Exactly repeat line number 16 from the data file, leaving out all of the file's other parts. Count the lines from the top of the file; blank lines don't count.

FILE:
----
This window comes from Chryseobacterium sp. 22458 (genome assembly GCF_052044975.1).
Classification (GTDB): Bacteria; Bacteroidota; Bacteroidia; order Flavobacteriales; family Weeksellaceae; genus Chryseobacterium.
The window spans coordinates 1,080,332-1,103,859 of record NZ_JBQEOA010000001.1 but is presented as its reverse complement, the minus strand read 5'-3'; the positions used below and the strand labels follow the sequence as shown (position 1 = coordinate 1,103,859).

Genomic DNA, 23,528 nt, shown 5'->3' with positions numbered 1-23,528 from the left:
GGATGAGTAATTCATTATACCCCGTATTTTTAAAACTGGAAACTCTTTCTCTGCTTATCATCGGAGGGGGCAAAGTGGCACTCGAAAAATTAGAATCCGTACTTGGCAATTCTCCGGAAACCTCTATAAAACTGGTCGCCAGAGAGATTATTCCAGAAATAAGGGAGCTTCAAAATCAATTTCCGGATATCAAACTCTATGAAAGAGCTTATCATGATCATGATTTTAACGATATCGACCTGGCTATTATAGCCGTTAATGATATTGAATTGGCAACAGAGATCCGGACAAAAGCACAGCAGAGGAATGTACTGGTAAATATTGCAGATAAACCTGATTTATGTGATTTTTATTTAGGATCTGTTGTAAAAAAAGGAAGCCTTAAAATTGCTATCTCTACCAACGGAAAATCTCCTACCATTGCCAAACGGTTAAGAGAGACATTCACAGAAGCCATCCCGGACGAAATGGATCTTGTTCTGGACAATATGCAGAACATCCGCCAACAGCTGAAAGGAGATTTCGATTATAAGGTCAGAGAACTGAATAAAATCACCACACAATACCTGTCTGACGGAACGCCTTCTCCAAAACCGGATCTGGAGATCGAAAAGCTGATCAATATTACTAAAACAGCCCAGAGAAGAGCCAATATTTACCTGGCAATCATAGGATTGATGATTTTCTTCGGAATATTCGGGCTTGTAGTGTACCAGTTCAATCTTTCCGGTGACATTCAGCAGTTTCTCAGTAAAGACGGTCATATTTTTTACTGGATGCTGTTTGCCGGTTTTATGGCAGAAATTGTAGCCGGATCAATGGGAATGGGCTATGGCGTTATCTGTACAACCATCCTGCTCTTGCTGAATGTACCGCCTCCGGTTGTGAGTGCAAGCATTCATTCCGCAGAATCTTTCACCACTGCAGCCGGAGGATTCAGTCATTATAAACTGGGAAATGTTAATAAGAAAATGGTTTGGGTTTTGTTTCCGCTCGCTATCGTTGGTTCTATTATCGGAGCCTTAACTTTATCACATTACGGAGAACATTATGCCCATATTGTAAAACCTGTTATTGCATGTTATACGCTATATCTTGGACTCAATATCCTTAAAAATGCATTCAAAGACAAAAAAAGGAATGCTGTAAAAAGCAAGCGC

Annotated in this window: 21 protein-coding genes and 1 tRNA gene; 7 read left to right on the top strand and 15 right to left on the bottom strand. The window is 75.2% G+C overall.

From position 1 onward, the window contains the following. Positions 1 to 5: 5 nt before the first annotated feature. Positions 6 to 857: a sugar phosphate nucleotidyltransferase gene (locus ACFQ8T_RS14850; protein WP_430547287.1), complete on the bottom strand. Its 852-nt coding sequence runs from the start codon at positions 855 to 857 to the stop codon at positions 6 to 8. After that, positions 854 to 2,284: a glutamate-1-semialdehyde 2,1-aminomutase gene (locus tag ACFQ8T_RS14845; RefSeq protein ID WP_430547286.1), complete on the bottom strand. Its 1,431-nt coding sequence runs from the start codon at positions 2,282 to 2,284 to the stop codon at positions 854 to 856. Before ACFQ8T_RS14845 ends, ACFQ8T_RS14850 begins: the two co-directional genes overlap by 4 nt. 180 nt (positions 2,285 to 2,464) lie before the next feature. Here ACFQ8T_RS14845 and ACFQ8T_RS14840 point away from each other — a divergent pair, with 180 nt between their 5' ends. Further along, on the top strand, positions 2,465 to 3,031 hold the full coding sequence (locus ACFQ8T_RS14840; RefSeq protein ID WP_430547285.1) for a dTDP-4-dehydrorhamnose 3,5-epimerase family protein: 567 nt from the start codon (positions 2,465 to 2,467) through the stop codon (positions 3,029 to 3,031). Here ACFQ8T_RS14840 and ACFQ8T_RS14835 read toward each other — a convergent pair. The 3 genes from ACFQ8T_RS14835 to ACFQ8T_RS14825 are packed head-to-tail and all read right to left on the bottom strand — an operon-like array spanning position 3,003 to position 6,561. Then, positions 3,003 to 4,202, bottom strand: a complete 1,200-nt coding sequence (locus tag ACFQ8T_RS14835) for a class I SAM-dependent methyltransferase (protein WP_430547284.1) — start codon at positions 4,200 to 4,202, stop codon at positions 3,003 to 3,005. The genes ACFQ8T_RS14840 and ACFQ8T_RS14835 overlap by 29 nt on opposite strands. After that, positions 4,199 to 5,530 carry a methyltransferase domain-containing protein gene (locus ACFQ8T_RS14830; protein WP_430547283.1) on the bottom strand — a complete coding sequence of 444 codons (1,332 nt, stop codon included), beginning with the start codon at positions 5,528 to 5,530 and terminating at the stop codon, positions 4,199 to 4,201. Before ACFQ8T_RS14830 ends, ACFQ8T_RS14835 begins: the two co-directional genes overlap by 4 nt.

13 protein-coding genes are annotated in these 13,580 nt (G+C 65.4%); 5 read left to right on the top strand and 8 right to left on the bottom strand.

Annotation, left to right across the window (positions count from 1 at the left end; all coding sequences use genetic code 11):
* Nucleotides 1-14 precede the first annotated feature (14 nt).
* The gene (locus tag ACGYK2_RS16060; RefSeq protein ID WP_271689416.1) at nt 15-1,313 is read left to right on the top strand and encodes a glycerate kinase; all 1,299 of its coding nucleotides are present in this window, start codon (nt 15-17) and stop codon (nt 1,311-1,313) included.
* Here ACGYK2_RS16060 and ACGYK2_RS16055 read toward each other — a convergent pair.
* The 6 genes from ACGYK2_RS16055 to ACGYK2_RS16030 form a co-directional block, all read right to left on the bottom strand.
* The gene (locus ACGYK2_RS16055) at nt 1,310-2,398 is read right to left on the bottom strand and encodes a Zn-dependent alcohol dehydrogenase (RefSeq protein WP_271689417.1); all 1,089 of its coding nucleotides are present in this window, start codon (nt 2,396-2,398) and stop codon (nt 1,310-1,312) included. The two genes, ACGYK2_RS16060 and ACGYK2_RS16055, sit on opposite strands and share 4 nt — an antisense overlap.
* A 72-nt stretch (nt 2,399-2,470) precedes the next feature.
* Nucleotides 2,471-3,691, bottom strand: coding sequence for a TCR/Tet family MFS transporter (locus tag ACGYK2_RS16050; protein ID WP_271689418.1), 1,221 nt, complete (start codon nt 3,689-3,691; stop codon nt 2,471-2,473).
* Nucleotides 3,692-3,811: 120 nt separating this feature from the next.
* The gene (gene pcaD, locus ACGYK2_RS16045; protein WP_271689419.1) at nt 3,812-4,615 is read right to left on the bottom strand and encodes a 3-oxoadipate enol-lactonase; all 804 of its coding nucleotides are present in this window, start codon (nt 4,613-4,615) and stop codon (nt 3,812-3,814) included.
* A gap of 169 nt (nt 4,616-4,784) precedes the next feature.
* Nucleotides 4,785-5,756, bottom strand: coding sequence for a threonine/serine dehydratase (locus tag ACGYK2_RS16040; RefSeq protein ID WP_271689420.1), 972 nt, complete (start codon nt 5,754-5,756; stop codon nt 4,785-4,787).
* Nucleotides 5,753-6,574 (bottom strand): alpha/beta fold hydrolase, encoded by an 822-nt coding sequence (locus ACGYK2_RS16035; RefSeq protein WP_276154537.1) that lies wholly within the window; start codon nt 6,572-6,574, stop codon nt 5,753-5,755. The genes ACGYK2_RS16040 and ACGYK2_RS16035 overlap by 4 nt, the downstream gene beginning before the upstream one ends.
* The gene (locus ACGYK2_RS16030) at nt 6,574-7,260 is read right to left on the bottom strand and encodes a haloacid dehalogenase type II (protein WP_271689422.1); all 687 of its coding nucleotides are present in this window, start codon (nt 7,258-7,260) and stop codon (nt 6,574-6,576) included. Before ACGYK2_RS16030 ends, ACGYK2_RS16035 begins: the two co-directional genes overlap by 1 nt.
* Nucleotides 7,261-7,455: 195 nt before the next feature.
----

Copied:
* Nucleotides 2,471-3,691, bottom strand: coding sequence for a TCR/Tet family MFS transporter (locus tag ACGYK2_RS16050; protein ID WP_271689418.1), 1,221 nt, complete (start codon nt 3,689-3,691; stop codon nt 2,471-2,473).